Atlantic World

Atlantic World

The Atlantic World is an organizing concept for the historical study of the Atlantic Ocean rim from the beginning of the Age of Exploration to the modern era. In many ways the history of the "Atlantic world" culminates in the "Atlantic Revolutions" of the late 18th century and early 19th century. Atlantic slave trade continued into the 19th century, subsiding with the Thirteenth Amendment to the United States Constitution outlawing slavery in 1865 and the abolishment of slavery in Brazil in 1888. The historical subdiscipline concerned with the study of the Atlantic World is Atlantic history.


The Atlantic World comprises the five continents bordering the Atlantic Ocean: Europe, Africa, North America, South America, Antarctica; the Arabian and Caribbean subcontinents are the furthest extent of the Atlantic rim from East to West. The Mediterranean Sea and Black Sea in the Old World, as well as the Caribbean Sea and Gulf of Mexico in the New World, represent the core of global affairs on either side of the Rim. The Arctic Ocean and Antarctic Ocean are Northern and Southern frontiers on the Atlantic Rim.

Until the invention of aircraft in the twentieth century, seafaring was the primary--in many cases, the only--mode of long-distance travel. New settlements were typically established on seacoasts; over time the population gradually spread inland. The Atlantic rim was a community created by maritime traffic on the Atlantic Ocean. Distant settlements were linked by elaborate sea-based trading networks. The Atlantic Rim is in many respects a counterpart to the Pacific Rim.


Since Classical Antiquity, the Mediterranean Basin had functioned as an interconnected cultural, economic and geopolitical sphere, the focal point of what the Greeks called the Oikumene. This regional unity reached its apotheosis in the pan-Mediterranean political dominion imposed by the Roman Empire but persisted even after the Fall of the Roman Empire and into the early modern period and beyond. The first historian to offer a comprehensive account of this unified Mediterranean history was the French historian of the Annales School Fernand Braudel, who argued in his books "The Mediterranean and the Mediterranean World in the Age of Philip II" and "The Structures of Everyday Life" that the countries that bordered the Mediterranean should not be studied as isolated and discrete nation states, but should instead be situated within the larger geographic, economic and political context of the Mediterranean World.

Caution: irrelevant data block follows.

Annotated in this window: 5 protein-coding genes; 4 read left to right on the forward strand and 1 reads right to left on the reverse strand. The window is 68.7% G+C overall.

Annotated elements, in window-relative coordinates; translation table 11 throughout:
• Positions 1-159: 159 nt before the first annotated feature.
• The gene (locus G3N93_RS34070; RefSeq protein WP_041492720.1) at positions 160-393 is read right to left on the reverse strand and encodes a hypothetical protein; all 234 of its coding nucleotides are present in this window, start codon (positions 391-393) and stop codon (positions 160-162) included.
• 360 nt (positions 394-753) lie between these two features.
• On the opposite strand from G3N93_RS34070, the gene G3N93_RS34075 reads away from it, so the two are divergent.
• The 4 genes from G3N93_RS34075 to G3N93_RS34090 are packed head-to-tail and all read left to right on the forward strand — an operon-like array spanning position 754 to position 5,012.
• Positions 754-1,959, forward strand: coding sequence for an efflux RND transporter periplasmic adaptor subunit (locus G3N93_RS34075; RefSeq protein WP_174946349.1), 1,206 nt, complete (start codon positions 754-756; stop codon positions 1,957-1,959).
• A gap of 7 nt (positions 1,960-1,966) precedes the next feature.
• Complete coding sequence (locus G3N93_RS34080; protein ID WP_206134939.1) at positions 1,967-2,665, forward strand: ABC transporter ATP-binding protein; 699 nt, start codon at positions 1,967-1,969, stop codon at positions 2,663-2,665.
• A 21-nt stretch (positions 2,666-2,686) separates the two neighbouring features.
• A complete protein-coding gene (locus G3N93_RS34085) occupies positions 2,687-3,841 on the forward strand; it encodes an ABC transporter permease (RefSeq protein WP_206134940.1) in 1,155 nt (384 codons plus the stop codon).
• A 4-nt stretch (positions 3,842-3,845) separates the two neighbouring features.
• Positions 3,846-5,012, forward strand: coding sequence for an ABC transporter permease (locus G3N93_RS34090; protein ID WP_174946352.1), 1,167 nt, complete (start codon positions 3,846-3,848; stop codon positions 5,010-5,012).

Following the earliest European voyages to the New World and Africa and the division of the Americas between the Spanish Empire and the Portuguese Empire effected by the Treaty of Tordesillas, a network of economic, geopolitical and cultural exchange -- an "Atlantic World" comparable to Braudel's "Mediterannean World" -- began to coalesce among the nations and peoples that inhabited the Atlantic litoral of North America and South America, West Africa and Western Europe.

Environmental history

The beginning of extensive contact between Europe, Africa, and the Americas had sweeping implications for the environmental history of all the regions involved. In a process known as the Columbian exchange, numerous plants, animals, and diseases were transplanted--both deliberately and inadvertently--from one continent to another. The epidemiological impact of this exchange on the indigenous peoples of the Americas was profound, causing massive and widespread mortality (see Population history of American indigenous peoples). Many foods that are common in present-day Europe, including tomatoes and potatoes, originated in the New World and were unknown in Europe before the sixteenth century. Similarly, some staple crops of present-day West Africa, including cassava and peanuts, originated in the New World. Some of the staple crops of Latin America, such as coffee and sugarcane, were introduced by European settlers in the course of the Columbian Exchange.